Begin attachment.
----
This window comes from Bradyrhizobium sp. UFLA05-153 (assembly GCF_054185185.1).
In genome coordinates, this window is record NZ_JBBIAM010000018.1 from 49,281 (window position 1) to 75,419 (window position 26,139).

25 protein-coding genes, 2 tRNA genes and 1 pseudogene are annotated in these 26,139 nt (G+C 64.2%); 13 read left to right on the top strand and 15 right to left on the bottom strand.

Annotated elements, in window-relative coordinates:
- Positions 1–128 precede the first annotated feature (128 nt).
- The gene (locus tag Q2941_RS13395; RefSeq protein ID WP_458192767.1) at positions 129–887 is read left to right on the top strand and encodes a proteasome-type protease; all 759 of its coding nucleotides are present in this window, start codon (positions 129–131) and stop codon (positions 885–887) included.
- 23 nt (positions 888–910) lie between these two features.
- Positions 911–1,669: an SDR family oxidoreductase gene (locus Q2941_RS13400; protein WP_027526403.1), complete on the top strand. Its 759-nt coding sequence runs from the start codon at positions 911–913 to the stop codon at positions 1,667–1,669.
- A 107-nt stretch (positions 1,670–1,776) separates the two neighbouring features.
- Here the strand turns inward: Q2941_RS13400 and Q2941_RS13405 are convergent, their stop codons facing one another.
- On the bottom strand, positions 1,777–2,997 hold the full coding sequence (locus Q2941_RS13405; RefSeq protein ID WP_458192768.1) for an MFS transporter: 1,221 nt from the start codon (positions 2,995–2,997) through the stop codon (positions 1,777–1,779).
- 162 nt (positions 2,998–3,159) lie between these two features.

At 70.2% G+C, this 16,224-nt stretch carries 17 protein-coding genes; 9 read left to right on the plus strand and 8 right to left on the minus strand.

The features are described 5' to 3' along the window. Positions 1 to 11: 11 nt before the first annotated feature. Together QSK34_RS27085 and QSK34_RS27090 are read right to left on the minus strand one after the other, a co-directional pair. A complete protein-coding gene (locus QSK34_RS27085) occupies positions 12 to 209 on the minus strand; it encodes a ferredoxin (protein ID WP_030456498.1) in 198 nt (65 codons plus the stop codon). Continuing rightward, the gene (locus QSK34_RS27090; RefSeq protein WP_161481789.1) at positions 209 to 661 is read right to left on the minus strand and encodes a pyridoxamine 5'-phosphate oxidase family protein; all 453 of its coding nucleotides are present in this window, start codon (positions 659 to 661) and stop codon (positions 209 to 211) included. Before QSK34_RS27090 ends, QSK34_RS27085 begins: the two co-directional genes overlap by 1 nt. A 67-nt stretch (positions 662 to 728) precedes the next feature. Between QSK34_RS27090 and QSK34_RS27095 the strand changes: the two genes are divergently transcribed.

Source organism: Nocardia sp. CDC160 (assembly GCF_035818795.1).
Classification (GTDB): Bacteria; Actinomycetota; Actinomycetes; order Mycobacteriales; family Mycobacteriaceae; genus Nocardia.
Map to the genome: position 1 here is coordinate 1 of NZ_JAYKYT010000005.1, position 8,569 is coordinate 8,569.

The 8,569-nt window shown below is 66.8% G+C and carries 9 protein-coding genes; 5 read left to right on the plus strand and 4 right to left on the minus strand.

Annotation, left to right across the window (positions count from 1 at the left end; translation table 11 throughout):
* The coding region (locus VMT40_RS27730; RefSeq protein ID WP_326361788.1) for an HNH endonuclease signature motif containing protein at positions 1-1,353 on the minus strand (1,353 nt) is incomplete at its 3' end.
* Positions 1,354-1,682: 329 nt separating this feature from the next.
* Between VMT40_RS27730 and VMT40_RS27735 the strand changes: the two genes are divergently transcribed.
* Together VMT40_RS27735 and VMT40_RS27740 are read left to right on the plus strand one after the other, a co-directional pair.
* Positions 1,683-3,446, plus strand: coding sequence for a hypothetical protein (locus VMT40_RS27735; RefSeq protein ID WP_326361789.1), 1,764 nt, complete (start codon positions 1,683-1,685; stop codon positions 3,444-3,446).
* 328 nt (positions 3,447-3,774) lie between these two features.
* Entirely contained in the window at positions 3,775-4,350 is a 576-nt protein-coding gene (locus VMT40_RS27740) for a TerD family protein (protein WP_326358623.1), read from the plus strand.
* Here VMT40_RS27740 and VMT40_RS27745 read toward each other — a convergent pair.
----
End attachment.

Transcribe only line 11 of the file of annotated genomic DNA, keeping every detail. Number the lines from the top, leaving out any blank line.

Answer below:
- On the bottom strand, positions 1,777–2,997 hold the full coding sequence (locus Q2941_RS13405; RefSeq protein ID WP_458192768.1) for an MFS transporter: 1,221 nt from the start codon (positions 2,995–2,997) through the stop codon (positions 1,777–1,779).